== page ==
Policy makers may need to get involved in creating incentives to use IoT monitoring as part of routine care for specific types of patients. In the United States, for example, if public programs such as Medicare agree to pay for IoT monitoring of diabetics, the private insurance industry could follow suit. Government programs can also encourage use of IoT by providing incentives for specific outcomes such as paying hospitals that are able to reduce the readmission rate for heart disease patients. In developing economies, policy makers may need to allocate more resources to improve telecom infrastructure to enable IoT use.

The adoption of IoT systems to guide workers through their tasks, teach new skills, and monitor performance has implications for companies, employees, and regulators. Companies could see substantial gains in productivity. Today, augmented-reality systems are used in warehouses to decrease error rates in picking activities by as much as 40 percent.27 Employees could be affected in various ways—some will benefit from IoT- based systems that give them new tools and skills; some may see their jobs change as IoT data are used to redefine functions and streamline tasks. Policy makers may be need to be involved in establishing rules for use of personal data generated by IoT technologies in the workplace.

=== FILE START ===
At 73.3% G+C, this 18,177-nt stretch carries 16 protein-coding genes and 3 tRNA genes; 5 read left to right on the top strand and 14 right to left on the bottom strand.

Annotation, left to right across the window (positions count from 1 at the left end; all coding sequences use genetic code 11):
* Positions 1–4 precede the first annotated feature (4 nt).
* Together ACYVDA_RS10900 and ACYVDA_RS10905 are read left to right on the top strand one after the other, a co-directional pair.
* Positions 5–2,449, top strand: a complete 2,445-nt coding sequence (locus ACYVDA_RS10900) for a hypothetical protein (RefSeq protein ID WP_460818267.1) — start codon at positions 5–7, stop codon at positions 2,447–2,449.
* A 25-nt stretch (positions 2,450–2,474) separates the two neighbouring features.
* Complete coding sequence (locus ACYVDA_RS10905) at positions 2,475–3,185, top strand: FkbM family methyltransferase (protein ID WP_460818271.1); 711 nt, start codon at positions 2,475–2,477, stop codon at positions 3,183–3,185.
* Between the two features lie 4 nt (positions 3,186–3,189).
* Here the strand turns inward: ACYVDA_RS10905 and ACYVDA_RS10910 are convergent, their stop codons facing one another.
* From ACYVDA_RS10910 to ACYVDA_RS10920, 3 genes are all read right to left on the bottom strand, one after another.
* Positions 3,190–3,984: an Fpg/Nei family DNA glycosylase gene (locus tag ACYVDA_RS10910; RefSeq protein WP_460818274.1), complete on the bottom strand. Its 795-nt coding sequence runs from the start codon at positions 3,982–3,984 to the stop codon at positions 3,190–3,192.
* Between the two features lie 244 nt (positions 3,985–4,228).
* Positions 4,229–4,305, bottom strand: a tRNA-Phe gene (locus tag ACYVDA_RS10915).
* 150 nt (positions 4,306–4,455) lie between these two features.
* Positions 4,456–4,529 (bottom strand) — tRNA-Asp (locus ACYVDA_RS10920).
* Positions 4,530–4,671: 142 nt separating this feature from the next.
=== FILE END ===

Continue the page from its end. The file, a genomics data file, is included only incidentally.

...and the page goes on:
27 Gavin van Marle, “How ‘augmented reality eyewear’ can give you a smarter view of the future of logistics,” The Loadstar, November 26, 2014.

McKinsey Global Institute 3. How IoT applications create value in different settings 50

HOME In the home setting, we assess the impact of Internet of Things applications relating to the operation of homes, such as energy management, security, and automation of domestic chores. We do not include human health and fitness applications (wearable fitness monitors), even though they are commonly used in the home. Those uses are covered in the human setting.

We estimate that IoT applications in the home could have an economic impact of as much as $350 billion per year. The potential economic impact in the home setting is less than in settings such as factories, but it could change how consumers interact with their surroundings and spend their time at home.

By far the largest opportunity in the home setting is in automating domestic chores. This work is not counted in national productivity data, but has an enormous impact on how people spend time and money. In the United States alone, household activities (cleaning, washing, preparing food, gardening, caring for pets, and so on) and purchasing home goods and services require 230 billion labor hours per year. Globally we estimate the value of time spent on domestic chores will be more than $23 trillion in 2025. We also estimate that devices such as self-guided vacuum cleaners and lawn mowers can cut the time required for household activities by 17 percent (see Box 6, “The home of the [near] future”). Exhibit 12 shows various potential IoT applications in the home.

$23T Estimated value of time spent annually on domestic chores in 2025